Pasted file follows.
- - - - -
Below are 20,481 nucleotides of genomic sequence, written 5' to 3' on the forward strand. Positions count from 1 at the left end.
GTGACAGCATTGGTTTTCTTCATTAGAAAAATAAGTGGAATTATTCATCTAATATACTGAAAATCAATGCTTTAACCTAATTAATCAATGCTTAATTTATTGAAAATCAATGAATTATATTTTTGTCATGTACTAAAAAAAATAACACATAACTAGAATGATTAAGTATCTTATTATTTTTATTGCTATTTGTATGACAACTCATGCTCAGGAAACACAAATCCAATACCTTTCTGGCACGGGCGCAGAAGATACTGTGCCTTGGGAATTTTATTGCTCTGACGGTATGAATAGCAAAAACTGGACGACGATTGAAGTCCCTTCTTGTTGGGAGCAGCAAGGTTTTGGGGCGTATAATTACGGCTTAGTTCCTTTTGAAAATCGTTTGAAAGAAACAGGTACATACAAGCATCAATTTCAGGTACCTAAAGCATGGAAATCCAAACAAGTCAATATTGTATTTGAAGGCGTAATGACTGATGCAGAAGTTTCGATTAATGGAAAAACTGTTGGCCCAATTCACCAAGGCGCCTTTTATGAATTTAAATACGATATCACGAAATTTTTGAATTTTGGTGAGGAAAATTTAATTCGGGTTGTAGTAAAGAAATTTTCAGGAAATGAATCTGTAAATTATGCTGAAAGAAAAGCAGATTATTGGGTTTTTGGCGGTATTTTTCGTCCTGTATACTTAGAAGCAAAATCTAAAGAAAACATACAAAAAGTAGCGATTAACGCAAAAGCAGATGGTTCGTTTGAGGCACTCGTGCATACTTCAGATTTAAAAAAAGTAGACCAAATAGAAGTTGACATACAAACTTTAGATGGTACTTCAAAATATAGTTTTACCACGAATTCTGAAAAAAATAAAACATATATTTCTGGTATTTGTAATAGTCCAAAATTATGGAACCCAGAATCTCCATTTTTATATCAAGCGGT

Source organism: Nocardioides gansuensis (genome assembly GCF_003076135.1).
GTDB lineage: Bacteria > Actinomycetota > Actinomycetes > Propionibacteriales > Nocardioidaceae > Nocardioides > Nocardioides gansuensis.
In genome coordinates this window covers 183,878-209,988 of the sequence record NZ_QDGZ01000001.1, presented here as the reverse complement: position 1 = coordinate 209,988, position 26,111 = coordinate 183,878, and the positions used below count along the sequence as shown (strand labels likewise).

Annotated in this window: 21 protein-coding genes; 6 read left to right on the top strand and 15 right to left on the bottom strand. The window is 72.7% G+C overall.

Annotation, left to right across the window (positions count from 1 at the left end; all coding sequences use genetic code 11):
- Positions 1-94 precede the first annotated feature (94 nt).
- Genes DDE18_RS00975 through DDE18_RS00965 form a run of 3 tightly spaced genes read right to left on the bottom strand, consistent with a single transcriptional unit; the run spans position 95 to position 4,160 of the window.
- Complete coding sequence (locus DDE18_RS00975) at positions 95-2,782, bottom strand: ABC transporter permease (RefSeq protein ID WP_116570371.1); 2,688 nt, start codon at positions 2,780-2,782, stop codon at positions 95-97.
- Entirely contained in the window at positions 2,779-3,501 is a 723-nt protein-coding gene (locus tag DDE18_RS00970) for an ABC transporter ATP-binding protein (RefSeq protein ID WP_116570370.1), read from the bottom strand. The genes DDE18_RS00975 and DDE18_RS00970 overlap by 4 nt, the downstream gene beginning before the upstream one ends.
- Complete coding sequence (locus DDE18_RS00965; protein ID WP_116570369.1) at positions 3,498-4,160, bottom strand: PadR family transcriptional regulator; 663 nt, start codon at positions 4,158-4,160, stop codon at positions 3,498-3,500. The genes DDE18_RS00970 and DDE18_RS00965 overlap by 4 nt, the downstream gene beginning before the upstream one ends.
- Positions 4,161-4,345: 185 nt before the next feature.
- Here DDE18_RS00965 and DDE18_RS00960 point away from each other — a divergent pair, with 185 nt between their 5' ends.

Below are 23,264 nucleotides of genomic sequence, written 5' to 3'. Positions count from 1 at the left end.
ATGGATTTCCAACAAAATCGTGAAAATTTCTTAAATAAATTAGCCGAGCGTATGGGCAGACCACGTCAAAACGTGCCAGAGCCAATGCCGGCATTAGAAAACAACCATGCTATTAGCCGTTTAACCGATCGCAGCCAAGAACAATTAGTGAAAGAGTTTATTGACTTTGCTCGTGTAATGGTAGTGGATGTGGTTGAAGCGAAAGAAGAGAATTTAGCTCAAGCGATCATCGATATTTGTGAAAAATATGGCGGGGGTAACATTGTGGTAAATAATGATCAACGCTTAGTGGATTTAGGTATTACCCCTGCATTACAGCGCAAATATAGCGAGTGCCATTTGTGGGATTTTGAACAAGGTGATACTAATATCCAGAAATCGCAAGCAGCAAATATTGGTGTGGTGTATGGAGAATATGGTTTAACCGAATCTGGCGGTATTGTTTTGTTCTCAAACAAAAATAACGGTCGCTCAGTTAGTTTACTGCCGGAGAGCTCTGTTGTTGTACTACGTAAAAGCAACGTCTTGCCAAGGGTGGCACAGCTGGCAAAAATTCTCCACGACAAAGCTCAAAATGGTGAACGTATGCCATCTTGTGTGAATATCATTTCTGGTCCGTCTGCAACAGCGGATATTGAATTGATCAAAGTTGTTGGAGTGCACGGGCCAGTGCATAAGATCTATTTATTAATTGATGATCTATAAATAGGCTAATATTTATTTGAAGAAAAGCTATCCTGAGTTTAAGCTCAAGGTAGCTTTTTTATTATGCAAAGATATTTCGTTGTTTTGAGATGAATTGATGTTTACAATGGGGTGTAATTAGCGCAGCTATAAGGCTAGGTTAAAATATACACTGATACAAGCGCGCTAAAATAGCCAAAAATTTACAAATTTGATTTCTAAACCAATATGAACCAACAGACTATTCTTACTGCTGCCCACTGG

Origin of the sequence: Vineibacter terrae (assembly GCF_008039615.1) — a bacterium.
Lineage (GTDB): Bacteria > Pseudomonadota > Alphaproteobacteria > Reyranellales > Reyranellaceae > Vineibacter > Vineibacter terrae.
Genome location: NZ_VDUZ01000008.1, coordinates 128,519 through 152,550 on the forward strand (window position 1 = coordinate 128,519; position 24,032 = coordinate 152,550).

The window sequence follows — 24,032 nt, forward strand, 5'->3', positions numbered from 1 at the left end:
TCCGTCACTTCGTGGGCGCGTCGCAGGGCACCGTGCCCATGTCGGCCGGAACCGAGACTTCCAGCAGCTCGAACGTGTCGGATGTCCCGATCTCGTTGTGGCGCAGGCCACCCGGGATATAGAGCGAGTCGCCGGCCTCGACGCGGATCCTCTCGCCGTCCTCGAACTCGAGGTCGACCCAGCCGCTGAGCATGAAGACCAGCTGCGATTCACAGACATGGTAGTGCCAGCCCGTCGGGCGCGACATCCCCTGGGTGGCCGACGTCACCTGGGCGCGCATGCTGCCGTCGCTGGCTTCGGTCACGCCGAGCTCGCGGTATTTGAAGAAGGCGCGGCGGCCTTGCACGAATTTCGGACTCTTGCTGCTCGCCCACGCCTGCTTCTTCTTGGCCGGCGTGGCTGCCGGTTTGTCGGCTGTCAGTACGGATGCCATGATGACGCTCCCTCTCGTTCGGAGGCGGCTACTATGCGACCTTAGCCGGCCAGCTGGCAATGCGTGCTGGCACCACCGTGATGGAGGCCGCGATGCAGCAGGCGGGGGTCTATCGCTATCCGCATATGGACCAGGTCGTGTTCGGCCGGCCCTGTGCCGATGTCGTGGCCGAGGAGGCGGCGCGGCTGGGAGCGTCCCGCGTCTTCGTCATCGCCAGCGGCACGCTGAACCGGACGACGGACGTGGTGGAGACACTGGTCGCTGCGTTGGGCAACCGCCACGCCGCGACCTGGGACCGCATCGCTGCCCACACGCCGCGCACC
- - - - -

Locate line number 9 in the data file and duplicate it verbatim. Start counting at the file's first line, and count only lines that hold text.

- Genes DDE18_RS00975 through DDE18_RS00965 form a run of 3 tightly spaced genes read right to left on the bottom strand, consistent with a single transcriptional unit; the run spans position 95 to position 4,160 of the window.